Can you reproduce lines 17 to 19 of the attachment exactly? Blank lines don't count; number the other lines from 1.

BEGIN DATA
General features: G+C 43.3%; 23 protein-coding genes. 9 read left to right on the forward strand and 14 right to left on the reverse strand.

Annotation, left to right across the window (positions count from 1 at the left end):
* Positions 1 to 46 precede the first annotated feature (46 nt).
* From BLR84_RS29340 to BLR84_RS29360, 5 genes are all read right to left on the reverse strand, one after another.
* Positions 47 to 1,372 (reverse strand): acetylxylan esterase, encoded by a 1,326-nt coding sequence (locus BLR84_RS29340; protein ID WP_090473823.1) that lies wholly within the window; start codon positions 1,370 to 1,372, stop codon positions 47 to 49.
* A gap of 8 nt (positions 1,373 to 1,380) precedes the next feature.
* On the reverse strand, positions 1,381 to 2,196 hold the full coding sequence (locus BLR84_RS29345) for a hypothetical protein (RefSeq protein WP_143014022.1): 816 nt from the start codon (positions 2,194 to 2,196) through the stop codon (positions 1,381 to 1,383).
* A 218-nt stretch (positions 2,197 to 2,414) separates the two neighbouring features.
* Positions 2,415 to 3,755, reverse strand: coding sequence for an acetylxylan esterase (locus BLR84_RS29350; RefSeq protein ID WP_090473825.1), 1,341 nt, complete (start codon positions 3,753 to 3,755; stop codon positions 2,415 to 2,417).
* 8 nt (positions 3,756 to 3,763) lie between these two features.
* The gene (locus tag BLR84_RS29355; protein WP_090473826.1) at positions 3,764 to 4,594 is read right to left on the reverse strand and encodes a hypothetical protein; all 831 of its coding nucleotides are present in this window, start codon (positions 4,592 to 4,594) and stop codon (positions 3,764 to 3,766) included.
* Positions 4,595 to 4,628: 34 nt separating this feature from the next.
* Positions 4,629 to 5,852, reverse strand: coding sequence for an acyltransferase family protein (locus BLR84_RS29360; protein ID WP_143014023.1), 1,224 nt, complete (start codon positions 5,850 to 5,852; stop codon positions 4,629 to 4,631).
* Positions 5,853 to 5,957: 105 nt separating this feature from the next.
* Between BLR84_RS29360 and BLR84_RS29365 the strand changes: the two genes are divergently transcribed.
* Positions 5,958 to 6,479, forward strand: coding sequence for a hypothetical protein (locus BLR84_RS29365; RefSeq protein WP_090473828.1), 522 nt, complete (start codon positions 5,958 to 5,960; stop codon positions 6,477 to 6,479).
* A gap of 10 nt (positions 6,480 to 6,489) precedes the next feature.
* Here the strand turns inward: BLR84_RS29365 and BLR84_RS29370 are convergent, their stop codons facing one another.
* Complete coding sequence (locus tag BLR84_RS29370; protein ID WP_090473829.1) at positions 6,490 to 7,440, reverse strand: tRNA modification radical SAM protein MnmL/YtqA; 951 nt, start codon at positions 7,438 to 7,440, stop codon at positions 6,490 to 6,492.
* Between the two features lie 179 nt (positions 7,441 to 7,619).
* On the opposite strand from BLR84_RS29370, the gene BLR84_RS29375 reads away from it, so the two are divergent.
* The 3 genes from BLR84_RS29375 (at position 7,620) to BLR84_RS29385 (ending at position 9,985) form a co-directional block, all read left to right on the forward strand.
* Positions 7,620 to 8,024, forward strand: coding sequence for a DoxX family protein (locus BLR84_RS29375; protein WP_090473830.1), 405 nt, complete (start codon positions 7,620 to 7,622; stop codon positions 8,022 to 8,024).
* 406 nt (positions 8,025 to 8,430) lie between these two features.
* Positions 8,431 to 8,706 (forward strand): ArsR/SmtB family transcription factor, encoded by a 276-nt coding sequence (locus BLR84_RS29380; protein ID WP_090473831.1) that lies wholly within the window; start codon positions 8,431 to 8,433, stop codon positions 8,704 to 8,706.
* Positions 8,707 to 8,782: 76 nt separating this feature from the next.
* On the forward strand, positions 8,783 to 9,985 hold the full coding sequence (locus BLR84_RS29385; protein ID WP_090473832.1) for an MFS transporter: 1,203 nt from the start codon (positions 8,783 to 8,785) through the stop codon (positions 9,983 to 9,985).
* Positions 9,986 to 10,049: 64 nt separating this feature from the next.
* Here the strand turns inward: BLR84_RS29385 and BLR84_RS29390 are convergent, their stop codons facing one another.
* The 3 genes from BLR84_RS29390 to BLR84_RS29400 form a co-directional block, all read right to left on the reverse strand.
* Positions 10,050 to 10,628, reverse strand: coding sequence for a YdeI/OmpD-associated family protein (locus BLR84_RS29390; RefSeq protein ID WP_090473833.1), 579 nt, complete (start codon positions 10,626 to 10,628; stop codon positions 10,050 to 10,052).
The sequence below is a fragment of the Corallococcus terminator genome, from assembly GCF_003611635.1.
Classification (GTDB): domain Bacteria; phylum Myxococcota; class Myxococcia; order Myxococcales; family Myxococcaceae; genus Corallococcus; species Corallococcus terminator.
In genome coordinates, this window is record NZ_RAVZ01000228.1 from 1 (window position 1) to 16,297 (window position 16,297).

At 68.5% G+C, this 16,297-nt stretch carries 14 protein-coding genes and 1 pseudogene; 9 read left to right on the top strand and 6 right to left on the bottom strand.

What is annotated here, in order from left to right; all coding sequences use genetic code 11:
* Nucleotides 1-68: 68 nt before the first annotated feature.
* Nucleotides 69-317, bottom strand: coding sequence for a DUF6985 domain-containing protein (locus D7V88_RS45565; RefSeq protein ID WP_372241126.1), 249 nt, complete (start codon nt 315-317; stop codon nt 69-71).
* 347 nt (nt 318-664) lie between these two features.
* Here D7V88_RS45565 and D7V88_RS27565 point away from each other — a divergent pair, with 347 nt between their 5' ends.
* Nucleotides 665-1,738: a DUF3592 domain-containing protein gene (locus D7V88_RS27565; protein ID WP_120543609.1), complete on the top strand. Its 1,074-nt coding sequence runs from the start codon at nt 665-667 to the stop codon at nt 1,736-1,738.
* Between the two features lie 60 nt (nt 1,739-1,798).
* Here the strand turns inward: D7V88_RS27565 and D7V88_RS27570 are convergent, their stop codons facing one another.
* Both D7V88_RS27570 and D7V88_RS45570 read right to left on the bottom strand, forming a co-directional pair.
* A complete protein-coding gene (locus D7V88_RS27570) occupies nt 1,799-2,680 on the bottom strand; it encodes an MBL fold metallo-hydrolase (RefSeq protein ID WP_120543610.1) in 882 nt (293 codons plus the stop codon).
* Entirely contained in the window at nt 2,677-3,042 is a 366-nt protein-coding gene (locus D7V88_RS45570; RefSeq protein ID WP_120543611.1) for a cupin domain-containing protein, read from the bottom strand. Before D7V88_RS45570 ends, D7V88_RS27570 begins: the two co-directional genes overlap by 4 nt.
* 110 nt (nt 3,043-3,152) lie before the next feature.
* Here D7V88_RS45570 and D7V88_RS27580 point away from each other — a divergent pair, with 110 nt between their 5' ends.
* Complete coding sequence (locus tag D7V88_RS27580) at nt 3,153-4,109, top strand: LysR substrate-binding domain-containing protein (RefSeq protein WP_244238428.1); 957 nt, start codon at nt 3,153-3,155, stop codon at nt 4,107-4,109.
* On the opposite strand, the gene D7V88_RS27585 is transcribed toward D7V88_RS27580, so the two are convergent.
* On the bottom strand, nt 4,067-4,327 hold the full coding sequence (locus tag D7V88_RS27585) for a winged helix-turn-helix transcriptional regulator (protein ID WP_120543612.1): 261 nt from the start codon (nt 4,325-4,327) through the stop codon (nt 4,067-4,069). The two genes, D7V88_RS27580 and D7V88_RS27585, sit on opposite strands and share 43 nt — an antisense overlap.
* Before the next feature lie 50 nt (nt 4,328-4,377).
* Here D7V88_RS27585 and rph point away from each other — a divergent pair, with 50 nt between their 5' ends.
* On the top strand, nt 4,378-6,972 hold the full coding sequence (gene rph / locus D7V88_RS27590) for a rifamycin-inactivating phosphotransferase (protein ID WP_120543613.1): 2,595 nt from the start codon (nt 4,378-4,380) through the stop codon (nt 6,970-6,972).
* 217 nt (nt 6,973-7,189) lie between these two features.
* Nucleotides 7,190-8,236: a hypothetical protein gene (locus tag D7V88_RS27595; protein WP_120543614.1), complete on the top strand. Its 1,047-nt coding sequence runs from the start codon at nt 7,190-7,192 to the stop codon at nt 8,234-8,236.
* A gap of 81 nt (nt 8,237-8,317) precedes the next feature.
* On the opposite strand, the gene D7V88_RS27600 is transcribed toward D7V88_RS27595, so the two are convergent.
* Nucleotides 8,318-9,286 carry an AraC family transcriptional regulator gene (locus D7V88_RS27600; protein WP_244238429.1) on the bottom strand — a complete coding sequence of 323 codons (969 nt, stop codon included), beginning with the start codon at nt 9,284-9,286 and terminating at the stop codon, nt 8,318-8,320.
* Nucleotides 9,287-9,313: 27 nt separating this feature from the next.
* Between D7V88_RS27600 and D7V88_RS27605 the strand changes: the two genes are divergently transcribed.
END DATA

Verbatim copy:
* A gap of 10 nt (positions 6,480 to 6,489) precedes the next feature.
* Here the strand turns inward: BLR84_RS29365 and BLR84_RS29370 are convergent, their stop codons facing one another.
* Complete coding sequence (locus tag BLR84_RS29370; protein ID WP_090473829.1) at positions 6,490 to 7,440, reverse strand: tRNA modification radical SAM protein MnmL/YtqA; 951 nt, start codon at positions 7,438 to 7,440, stop codon at positions 6,490 to 6,492.